Are Cover Letters Old School?
Are Cover Letters Old School?
At a recent breakfast meeting with HR professionals, as we waited with coffee in hand for the program to start, I asked the recruiters and hiring managers sitting at my table about their perspectives on cover letters. Here’s what I learned:
  • If there’s something that needs to be explained—perhaps a gap in employment or why you’re pursuing a job that you’re underqualified for—they’ll often look to the cover letter for an explanation or additional information.
  • Several confessed to only looking at the resume—and if interested enough in the candidate’s experience—will then read the cover letter.
  • Not one of them told me they never read the cover letter. Not one.
What’s the conclusion you can draw from my completely unscientific research? Cover letters aren’t old school. It’s how most people write them that’s old school. Here’s a few pointers for a better way to look at your cover letter. It’s a competitive advantage.

They aren’t hiring someone to just join their super awesome company; they want someone who knows what THIS job is all about.

And if it takes you hours to pull a cover letter together, and even then, what you end up with is bland and uninspired, you’re doing it all wrong. Let me help. Here’s how to write a winning best cover letter:

1. Think about a story or a project example from your past that the employer needs to know about. Not the “I-get-along-with-everyone” qualifications but the “This-project-relates-to-your-needs” example. A specific story.

Example: You’re applying for a data coordinator position. You’ve been managing programs for the past few years (higher level of skill or experience than the data position) but part of what you do is manage large amounts of data to prepare federally mandated compliance reports. Because of some simple improvements you implemented—such as changing the reporting dates by a few weeks so the data was more complete and creating some basic dashboards for internal use—the process is more streamlined and accurate. This is your cover letter story.

2. Don’t start the letter telling the reader how you heard about their position (unless they’ve asked you to include this). Why? Every other letter will begin this way. Instead, acknowledge that while “Data Coordinator” isn’t your current job title, data is a huge part of your current role. Then describe how. If you’re following along at home—see #1 above.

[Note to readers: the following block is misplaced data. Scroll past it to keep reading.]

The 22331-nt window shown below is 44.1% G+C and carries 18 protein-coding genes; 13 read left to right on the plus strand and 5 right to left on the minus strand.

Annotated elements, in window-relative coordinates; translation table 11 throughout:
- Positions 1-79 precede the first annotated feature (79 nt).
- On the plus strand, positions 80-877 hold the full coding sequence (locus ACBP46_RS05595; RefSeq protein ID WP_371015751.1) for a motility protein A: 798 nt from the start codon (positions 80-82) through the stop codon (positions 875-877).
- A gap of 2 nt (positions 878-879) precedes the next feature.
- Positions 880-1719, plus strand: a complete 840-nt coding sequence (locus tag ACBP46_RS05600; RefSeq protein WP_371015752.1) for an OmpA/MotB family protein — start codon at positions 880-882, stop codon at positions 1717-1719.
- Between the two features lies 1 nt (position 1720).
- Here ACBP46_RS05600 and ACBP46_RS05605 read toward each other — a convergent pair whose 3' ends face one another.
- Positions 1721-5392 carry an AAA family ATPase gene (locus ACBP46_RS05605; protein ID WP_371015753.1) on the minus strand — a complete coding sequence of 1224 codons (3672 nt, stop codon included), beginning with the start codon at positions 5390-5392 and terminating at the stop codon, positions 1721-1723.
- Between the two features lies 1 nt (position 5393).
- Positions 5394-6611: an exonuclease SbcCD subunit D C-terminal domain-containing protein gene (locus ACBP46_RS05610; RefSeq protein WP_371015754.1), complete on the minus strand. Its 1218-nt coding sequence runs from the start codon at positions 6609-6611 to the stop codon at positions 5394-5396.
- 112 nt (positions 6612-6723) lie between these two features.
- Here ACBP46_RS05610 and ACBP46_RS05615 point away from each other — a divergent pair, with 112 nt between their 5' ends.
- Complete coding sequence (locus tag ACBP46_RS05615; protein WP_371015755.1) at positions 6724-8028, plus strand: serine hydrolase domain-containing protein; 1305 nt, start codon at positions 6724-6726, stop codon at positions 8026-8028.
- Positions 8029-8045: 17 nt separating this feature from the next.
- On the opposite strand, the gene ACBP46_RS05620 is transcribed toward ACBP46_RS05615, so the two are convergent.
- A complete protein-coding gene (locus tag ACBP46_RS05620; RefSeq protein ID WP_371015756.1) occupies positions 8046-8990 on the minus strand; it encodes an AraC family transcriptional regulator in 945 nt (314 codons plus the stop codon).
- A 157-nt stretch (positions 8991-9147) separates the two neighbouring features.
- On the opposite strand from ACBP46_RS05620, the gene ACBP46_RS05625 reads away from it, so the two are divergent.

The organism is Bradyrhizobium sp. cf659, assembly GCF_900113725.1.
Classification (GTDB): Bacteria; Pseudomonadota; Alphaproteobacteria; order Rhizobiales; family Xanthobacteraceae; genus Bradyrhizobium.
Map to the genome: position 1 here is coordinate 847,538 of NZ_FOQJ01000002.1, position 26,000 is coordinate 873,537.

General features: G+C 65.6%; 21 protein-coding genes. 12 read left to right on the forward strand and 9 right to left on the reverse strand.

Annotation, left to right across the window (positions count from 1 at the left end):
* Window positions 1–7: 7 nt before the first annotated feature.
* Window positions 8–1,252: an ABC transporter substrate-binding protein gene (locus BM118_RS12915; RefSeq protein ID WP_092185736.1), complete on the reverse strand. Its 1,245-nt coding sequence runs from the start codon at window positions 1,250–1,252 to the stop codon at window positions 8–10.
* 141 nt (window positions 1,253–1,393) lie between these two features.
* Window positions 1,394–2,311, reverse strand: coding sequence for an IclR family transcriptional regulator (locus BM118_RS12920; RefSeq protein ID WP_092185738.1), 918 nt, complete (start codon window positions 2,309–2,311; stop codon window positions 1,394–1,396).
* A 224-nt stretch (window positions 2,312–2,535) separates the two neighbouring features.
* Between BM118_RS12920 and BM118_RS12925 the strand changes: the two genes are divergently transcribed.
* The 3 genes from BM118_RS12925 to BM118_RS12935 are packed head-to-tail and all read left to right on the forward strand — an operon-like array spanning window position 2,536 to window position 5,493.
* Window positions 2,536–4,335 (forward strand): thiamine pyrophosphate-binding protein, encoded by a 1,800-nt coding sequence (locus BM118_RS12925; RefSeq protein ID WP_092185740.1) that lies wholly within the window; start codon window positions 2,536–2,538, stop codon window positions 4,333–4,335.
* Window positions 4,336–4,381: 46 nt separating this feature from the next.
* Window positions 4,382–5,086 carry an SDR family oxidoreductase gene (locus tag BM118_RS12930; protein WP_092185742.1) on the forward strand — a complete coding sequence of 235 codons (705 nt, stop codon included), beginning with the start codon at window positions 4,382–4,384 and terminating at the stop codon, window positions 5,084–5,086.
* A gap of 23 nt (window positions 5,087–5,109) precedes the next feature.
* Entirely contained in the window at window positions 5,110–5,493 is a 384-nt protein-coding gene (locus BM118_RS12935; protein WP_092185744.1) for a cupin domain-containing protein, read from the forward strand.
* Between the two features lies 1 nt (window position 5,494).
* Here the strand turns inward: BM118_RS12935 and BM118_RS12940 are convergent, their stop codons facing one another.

Example: “When I first started at xyz, I was told that there were some reporting inconsistencies that I would need to check out. As I started to research the issue, I discovered that our finance and IT teams needed to be involved too. It was a collision of technology and processes! Our team of 10 worked for three weeks to get things resolved. We changed the reporting dates by a few weeks… (and other tangibles make your experience come alive on paper).”

3. What do you know about them? No one cares about what you’re looking for (sorry, but it’s true) or how your skills and experience are a perfect fit. (You wouldn’t be applying for the job otherwise, would you?) Talking about their general mission and how it connects with you, or how you love sports and would love to work in sportswear… well, they’ve heard that all before. Make it personal. Not TMI personal, but this is your opportunity to convey that you understand their problems and challenges. This is where you have to dig deep and be specific. You see, they aren’t hiring someone to just join their super awesome company; they want someone who knows what THIS job is all about. (Hint: Insider info makes this so much easier. A 20-minute conversation with someone who knows the company can make all the difference.)

Example: “I’ve learned how to ask the right questions to clarify requirements. I’m quick to identify trends and notice inconsistencies, and then probe to see if there are underlying issues. I tend to make things more efficient and streamline processes—not always in a formal way, but mainly because I have a low tolerance for long-term workarounds. I know that with health care changes over the past few years, it’s been tough for ABC to keep up. I’ll help get the right people involved in data processes – and if there’s an issue, I’ll jump head-on into solving it…” (Here’s the rub: Don’t copy this. Make it relevant to the organization/position. Use your own voice.)

4. Have a simple close. Sharing that you’ll follow up is corny. Or that you look forward to interviewing is presumptuous.

Example: I look forward to learning more about the Data Coordinator role.

There you have it. A distinctive cover letter that won’t sound like the other 199 they’ll be reading.

Authentic, personable, and more casual than you might be used to. Experiment and see if it helps you stand out. I have a hunch it just might.